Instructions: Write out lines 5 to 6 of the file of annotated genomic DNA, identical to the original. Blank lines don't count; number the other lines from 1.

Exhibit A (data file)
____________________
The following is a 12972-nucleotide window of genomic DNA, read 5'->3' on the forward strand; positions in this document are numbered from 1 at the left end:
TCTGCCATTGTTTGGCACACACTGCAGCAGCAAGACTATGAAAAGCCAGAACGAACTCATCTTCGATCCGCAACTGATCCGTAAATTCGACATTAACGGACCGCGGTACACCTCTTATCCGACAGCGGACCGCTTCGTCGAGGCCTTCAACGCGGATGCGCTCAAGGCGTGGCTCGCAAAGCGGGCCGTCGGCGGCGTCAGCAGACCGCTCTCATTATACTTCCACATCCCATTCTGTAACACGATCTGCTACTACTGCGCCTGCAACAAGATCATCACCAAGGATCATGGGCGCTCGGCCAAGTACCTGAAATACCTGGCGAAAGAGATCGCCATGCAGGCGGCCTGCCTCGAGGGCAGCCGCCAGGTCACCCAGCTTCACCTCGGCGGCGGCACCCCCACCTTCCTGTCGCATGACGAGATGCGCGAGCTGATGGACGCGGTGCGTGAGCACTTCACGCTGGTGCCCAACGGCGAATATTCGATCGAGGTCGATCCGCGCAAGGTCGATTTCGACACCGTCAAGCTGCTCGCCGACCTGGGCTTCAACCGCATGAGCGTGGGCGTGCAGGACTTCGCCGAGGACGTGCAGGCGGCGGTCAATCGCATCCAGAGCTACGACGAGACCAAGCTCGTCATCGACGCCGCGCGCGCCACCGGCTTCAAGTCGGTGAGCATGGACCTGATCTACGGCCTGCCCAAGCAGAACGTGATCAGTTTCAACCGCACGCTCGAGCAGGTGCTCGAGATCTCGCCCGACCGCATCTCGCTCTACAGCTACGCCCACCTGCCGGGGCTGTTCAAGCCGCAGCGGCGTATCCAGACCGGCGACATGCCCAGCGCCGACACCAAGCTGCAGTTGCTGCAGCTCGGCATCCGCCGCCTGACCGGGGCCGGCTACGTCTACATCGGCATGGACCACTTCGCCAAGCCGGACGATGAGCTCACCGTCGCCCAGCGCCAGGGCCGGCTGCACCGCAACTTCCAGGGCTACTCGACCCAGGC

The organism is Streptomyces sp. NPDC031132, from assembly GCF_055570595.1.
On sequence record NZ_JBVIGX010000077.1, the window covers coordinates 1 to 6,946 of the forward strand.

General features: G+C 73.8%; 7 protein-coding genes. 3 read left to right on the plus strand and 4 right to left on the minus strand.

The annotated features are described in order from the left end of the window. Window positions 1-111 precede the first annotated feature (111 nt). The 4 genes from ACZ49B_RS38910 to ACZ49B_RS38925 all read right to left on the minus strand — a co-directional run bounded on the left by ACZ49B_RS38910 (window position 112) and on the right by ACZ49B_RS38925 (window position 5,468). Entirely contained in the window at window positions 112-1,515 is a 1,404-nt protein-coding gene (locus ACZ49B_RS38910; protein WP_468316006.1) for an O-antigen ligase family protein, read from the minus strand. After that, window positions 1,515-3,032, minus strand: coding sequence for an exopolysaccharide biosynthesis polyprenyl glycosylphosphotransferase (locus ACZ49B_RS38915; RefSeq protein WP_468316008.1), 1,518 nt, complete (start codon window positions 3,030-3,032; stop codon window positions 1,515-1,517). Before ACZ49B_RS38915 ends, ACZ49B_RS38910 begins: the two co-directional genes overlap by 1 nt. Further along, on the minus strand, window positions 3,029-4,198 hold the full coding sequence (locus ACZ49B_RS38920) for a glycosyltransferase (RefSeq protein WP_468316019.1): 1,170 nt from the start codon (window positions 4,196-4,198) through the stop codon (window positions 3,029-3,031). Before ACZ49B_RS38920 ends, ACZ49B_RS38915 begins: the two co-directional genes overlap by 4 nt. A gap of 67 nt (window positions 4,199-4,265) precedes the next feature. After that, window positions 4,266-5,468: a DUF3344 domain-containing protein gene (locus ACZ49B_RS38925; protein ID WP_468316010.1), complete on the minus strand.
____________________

General features: G+C 73.8%; 7 protein-coding genes. 3 read left to right on the plus strand and 4 right to left on the minus strand.

The annotated features are described in order from the left end of the window. Window positions 1-111 precede the first annotated feature (111 nt). The 4 genes from ACZ49B_RS38910 to ACZ49B_RS38925 all read right to left on the minus strand — a co-directional run bounded on the left by ACZ49B_RS38910 (window position 112) and on the right by ACZ49B_RS38925 (window position 5,468). Entirely contained in the window at window positions 112-1,515 is a 1,404-nt protein-coding gene (locus ACZ49B_RS38910; protein WP_468316006.1) for an O-antigen ligase family protein, read from the minus strand. After that, window positions 1,515-3,032, minus strand: coding sequence for an exopolysaccharide biosynthesis polyprenyl glycosylphosphotransferase (locus ACZ49B_RS38915; RefSeq protein WP_468316008.1), 1,518 nt, complete (start codon window positions 3,030-3,032; stop codon window positions 1,515-1,517). Before ACZ49B_RS38915 ends, ACZ49B_RS38910 begins: the two co-directional genes overlap by 1 nt. Further along, on the minus strand, window positions 3,029-4,198 hold the full coding sequence (locus ACZ49B_RS38920) for a glycosyltransferase (RefSeq protein WP_468316019.1): 1,170 nt from the start codon (window positions 4,196-4,198) through the stop codon (window positions 3,029-3,031). Before ACZ49B_RS38920 ends, ACZ49B_RS38915 begins: the two co-directional genes overlap by 4 nt. A gap of 67 nt (window positions 4,199-4,265) precedes the next feature. After that, window positions 4,266-5,468: a DUF3344 domain-containing protein gene (locus ACZ49B_RS38925; protein ID WP_468316010.1), complete on the minus strand.